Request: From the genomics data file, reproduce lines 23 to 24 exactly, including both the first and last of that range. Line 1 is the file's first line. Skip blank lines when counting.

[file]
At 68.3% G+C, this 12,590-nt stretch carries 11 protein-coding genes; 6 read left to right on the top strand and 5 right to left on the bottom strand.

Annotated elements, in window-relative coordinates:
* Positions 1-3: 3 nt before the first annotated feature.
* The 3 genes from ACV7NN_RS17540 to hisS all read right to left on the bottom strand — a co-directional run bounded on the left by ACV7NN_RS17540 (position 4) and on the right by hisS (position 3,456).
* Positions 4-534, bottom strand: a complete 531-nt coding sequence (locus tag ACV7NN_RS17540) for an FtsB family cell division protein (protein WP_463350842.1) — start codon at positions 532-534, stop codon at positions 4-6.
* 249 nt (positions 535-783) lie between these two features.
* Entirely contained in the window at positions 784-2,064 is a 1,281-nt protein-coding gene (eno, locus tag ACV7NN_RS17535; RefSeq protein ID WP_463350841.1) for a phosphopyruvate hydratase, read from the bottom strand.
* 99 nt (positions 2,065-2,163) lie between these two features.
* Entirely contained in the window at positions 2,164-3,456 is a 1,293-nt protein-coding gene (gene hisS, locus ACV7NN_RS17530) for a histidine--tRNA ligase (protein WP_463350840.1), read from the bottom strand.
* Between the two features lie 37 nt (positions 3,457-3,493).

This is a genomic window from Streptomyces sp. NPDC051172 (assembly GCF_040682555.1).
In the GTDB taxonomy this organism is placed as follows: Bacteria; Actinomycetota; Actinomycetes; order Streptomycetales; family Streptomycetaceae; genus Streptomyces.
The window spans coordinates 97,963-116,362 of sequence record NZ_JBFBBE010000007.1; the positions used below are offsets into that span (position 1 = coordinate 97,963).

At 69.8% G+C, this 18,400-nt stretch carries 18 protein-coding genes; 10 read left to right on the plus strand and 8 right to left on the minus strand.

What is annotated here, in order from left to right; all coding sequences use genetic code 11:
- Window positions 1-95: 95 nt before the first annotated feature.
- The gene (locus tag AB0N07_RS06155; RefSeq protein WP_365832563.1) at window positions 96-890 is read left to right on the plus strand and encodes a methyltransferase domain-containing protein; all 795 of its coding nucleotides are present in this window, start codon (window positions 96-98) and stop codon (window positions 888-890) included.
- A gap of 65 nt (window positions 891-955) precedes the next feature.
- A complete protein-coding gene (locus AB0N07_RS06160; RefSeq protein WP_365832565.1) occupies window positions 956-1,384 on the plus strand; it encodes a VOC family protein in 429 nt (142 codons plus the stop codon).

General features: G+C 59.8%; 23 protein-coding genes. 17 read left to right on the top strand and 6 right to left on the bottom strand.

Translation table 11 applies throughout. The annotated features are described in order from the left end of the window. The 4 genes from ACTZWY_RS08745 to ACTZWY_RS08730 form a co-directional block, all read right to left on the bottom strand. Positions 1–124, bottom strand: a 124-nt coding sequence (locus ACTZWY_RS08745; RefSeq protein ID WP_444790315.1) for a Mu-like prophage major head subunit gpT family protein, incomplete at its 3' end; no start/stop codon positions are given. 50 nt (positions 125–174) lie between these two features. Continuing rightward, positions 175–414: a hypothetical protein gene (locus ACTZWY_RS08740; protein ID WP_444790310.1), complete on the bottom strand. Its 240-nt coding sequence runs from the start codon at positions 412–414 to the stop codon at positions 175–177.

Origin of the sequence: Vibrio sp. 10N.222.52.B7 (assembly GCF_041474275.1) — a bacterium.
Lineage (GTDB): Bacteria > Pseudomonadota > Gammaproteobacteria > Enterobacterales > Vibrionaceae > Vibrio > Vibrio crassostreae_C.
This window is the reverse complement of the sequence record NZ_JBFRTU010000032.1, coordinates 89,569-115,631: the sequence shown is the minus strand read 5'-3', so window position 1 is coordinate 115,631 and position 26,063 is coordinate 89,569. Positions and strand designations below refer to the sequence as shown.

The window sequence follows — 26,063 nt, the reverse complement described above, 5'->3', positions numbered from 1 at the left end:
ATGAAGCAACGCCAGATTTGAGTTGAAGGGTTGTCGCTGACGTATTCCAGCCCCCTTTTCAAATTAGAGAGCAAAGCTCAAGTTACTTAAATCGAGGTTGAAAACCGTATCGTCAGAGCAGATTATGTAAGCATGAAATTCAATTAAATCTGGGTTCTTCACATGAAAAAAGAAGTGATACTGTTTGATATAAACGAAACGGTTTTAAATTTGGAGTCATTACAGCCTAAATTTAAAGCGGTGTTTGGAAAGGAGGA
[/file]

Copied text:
Lineage (GTDB): Bacteria > Pseudomonadota > Gammaproteobacteria > Enterobacterales > Vibrionaceae > Vibrio > Vibrio crassostreae_C.
This window is the reverse complement of the sequence record NZ_JBFRTU010000032.1, coordinates 89,569-115,631: the sequence shown is the minus strand read 5'-3', so window position 1 is coordinate 115,631 and position 26,063 is coordinate 89,569. Positions and strand designations below refer to the sequence as shown.